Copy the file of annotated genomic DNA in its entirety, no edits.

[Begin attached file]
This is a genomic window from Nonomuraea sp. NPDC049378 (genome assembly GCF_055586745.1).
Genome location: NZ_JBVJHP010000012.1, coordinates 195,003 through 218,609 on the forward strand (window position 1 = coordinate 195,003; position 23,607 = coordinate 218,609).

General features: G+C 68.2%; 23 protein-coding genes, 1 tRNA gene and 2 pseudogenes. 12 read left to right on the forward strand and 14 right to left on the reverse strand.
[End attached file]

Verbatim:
This is a genomic window from Nonomuraea sp. NPDC049378 (genome assembly GCF_055586745.1).
Genome location: NZ_JBVJHP010000012.1, coordinates 195,003 through 218,609 on the forward strand (window position 1 = coordinate 195,003; position 23,607 = coordinate 218,609).

General features: G+C 68.2%; 23 protein-coding genes, 1 tRNA gene and 2 pseudogenes. 12 read left to right on the forward strand and 14 right to left on the reverse strand.